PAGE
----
I get an uneasy feeling whenever I hear the announcer say with pride "This is YOUR sports team!" Yeah, I’ll bet the folks in Cleveland really appreciated that when THEIR football franchise, the Cleveland Browns, packed up and headed to Baltimore. The truth is these teams aren’t "ours." The only city who can legitimately claim to "own" a team is Green Bay. Any other team can pack up and move out of town on a whim.
But there is one thing that is "ours," and that’s the tax bill to pay for these stadiums. What? You mean you didn’t know that? Well you should have. When the baseball players went on strike a couple of years ago, it was revealed that by a little-known agreement, the city of Atlanta would have to eat the taxes on Fulton County Stadium if the Braves management couldn’t pay the bills. Didn’t know about that, did you? You’re not alone! Forbes Magazine recently did a story on the number of new stadiums built at taxpayer expense and how, while owners will be shelling out big bucks to the players, they won’t be able to pay for the big bills. Guess who will?
Professional sports have never been our games to begin with. This tragic fact goes back to the days of the Black Socks scandal. The only difference between the glory days and today’s in-your-face attitude is that we don’t candy-coat the sports figures. Instead, the media puts it out for the public to devour like buzzards on carrion. You don’t believe me? I’ve got two words for you - Marv Albert! This guy allowed every dark secret of his life to be exposed to the public in an embarrassing courtroom trial, and now wonders why he’s unemployed.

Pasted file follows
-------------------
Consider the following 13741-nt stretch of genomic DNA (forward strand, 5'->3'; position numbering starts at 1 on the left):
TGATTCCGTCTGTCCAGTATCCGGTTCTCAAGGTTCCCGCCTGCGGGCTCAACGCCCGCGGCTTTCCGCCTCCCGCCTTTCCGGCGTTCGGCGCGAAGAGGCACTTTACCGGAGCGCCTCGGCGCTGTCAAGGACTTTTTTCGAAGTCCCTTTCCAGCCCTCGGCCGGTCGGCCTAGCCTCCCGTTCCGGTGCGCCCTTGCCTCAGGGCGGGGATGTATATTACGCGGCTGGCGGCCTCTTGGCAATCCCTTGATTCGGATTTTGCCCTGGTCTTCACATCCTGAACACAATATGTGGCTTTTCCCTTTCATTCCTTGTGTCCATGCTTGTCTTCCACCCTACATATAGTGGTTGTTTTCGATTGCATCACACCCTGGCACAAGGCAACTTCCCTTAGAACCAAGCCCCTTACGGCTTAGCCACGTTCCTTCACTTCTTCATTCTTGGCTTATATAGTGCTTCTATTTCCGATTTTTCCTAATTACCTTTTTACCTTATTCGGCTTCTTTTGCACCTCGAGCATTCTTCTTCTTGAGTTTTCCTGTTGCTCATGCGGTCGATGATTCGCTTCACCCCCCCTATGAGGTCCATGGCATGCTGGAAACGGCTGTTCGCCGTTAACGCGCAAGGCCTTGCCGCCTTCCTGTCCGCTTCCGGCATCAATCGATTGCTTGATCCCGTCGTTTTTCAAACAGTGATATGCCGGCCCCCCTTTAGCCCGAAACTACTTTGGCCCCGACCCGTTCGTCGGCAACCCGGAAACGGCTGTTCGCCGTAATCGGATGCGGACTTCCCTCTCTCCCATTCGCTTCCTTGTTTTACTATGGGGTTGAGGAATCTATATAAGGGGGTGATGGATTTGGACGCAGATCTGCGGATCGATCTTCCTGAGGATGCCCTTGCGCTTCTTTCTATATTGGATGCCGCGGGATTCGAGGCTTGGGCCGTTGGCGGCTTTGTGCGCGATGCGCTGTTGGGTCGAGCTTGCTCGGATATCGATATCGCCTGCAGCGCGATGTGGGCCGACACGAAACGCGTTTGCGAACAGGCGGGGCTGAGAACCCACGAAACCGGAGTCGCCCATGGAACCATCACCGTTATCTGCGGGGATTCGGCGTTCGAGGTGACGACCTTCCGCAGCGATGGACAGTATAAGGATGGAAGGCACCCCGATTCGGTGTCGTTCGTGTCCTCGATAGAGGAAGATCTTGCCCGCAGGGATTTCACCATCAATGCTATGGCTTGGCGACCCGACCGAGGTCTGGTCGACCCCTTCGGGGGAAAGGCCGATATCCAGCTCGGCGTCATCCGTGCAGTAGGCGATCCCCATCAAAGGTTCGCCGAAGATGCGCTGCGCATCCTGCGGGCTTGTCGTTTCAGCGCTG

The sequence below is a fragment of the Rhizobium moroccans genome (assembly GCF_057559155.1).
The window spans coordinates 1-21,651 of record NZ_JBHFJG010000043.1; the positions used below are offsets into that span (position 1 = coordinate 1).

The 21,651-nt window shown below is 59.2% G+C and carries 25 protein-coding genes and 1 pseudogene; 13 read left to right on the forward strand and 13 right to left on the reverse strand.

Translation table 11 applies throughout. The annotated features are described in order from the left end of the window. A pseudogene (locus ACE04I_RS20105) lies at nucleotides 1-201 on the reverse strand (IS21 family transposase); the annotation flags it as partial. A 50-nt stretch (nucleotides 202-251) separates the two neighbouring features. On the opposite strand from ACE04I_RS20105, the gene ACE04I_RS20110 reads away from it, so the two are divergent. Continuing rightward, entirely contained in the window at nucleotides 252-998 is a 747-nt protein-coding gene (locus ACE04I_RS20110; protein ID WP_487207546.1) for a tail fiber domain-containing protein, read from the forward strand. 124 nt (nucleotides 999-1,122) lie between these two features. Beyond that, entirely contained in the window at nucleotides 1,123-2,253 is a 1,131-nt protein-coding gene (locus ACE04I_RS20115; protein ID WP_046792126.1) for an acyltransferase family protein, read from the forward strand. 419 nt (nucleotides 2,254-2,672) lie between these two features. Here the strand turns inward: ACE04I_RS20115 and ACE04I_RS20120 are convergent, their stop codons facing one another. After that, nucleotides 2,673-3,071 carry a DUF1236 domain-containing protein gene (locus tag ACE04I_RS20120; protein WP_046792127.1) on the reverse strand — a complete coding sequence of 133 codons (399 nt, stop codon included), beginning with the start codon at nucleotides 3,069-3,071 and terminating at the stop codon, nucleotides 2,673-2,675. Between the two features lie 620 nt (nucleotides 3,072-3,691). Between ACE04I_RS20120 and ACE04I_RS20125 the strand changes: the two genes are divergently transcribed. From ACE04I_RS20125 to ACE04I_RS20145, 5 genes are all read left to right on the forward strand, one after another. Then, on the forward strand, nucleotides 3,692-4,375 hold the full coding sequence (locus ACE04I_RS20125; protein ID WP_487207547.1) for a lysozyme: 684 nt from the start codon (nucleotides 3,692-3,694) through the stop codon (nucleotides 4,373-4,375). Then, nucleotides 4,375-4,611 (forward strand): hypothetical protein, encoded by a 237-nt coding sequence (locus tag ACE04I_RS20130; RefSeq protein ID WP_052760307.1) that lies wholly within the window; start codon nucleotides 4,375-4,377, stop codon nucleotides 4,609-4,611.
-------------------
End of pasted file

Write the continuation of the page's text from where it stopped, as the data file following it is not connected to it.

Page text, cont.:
It hurts me even more to know that there are kids who look up to these sports figures as something they can achieve in. The nobility of professionals like Michael Jordan and Tiger Woods, however, take a back seat to advertising dollars. For every Nancy Kerrigan, there’s a Bonnie Blair, who won five gold medals and couldn’t get even a headband endorsement. Companies like Nike and Adidas pay big bucks to reach out to kids, either through commercials or sports camps, where the next generation of athletes are schooled and have their abilities honed like soldiers. And for an overwhelming majority of would-be Tigers and Mikes, the reality is they won’t get beyond the neighborhood field.
Sports is a lucrative business, but it is also a zero-sum, winner-take-all business, where today’s superstar is tomorrow’s has-been. Heisman trophy winner Doug Flutie went from being a college hero to an anonymous professional football player. William "Fridge" Perry went from being a member of the championship Chicago Bears to playing in the European football league. Jordan briefly went from being an NBA legend to being a minor league ballplayer who earned more for attendance than on the field.
We need to remember that these players are not gods. They’re mortal men and women just like the rest of us, and they need to be treated as such. How they perform on the field should not be more important than how they carry themselves outside of the limelight. If Latrell Spreewell was just Latrell Smith, he’d be treated just like any other punk who can’t control their temper.
We also need to stop thinking of sports teams as "ours." If owners want expensive stadiums, let them pay for it themselves, instead of sticking the bills to taxpayers.
The pimping and pandering to athletes and team management simply because they can win games needs to stop.